The annual reports will detail how long students wait to be evaluated and to receive services, as well as the percentage of students whose needs are being partially and fully met across the city and in each of the city’s school districts.

The reports will also break down those statistics by students’ race, gender, grade, English language learner status, and free or reduced-price lunch status, which advocates have said will provide a better look at exactly who is receiving required special-education services and where schools, or the city, are falling short.

“This will help us to determine what changes are necessary to create better, more responsive special education services and ultimately, benefit many thousands of students,” Dromm said.
The city’s first report will be released in February 2016 and will include statistics for the 2014-15 school year. Subsequent reports will be released each November.

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Legislative Gazette: NYC council members trek to Albany to push public schools agenda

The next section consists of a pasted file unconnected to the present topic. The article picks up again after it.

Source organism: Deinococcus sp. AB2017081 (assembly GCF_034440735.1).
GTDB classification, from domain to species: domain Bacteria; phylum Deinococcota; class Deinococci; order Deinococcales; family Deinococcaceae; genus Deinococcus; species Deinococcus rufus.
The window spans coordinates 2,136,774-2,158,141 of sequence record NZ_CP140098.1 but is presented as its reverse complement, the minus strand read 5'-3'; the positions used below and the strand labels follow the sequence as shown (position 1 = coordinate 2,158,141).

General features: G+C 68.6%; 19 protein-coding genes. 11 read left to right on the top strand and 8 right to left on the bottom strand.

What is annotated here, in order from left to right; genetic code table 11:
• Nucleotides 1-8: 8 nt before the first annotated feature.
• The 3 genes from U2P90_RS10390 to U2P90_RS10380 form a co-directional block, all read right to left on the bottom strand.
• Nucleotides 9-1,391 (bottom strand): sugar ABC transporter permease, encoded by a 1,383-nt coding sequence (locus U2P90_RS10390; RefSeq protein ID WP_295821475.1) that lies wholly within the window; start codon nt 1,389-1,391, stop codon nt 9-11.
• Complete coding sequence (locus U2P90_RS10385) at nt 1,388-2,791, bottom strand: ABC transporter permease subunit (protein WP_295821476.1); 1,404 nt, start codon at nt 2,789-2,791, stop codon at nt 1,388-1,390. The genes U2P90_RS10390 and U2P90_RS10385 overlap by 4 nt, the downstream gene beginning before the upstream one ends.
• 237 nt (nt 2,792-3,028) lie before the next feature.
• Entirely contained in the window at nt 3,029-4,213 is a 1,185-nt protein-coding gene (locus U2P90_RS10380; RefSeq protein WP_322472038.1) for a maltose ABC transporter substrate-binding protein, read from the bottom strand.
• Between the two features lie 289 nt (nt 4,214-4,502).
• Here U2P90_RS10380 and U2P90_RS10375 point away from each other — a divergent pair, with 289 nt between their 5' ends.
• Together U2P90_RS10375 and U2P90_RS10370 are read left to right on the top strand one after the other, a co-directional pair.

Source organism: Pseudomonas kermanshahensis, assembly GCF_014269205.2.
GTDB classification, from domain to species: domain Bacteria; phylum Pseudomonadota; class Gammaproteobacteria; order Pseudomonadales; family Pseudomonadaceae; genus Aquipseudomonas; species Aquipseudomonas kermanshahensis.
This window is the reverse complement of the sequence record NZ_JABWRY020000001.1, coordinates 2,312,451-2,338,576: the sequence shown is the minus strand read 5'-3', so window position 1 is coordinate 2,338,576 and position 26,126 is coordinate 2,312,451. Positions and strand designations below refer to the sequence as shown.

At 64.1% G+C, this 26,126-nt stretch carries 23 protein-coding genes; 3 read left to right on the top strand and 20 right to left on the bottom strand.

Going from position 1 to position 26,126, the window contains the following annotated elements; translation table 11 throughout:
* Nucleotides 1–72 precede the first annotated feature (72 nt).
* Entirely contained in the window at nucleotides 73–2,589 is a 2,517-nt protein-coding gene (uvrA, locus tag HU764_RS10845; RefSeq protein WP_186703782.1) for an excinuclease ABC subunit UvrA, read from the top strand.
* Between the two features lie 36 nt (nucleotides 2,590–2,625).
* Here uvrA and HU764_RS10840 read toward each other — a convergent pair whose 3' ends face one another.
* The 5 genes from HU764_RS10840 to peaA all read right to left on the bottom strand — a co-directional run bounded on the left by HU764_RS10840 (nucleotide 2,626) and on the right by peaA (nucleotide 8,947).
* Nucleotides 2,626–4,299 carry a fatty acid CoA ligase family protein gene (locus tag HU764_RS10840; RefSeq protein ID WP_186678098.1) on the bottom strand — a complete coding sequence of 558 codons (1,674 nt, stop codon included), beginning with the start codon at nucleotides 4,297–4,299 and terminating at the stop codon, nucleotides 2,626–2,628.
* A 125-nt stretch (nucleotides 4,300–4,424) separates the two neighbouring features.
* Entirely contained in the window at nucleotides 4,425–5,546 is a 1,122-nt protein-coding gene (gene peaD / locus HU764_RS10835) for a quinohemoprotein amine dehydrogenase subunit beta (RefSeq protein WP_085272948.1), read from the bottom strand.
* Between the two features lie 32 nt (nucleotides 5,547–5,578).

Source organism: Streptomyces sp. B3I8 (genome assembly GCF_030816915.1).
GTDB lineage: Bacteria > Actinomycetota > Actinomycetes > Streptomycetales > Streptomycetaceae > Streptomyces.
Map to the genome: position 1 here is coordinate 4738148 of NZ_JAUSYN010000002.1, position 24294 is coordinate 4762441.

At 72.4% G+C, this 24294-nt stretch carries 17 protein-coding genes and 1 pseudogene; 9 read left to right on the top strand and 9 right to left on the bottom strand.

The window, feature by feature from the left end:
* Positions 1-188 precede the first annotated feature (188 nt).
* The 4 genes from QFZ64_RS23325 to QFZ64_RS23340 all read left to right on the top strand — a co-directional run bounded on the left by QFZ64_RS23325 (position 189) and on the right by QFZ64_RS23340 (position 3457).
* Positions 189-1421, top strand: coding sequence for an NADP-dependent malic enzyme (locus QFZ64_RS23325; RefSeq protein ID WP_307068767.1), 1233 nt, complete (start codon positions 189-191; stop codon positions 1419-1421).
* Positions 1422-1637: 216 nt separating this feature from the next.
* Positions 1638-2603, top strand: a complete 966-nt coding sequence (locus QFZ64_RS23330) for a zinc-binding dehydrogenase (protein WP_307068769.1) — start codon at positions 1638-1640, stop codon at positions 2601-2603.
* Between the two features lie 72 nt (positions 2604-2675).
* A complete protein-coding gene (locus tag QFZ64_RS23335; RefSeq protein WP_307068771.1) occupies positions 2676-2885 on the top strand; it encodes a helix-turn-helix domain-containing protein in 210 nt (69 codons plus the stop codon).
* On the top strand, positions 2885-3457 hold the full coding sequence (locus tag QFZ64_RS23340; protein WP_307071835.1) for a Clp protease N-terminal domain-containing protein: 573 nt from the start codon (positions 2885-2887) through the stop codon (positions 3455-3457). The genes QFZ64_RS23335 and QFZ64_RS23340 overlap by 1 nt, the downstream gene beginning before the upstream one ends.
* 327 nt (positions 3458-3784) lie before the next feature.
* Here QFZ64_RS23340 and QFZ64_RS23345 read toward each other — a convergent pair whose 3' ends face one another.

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By Richard Moody

A caucus of New York City Council members is showing state level officials where they stand on education issues in this year’s budget.

On Wednesday, members of the city council’s Progressive Caucus, including Councilman Daniel Dromm, chair of the Education Committee, came to Albany asking state legislators to adopt a budget that provides funding mandated by the Campaign for Fiscal Equity court decision, excludes additional resources for charter schools, leaves the charter school cap at current levels and provides more local control over the city’s schools.

“We are deeply concerned as council members about the governor’s lack of commitment to provide adequate funding to our public school system,” Dromm said. “The state owes [public schools] about $2.6 billion in funding. We need that funding because, without [it], we will not be able to provide an adequate education.”

Earlier this month, the Assembly proposed an increase to education funding by $1.8 billion, and soon after, the Senate proposed a $1.9 billion increase. Gov. Andrew Cuomo proposed in his Executive Budget to increase funding by $1.1 billion, with stipulations that the Legislature pass reforms he proposed as part of the budget, including placing failing schools into receivership.

The Massachusetts receivership model takes failing schools and hands over control to an expert or program for turning schools around.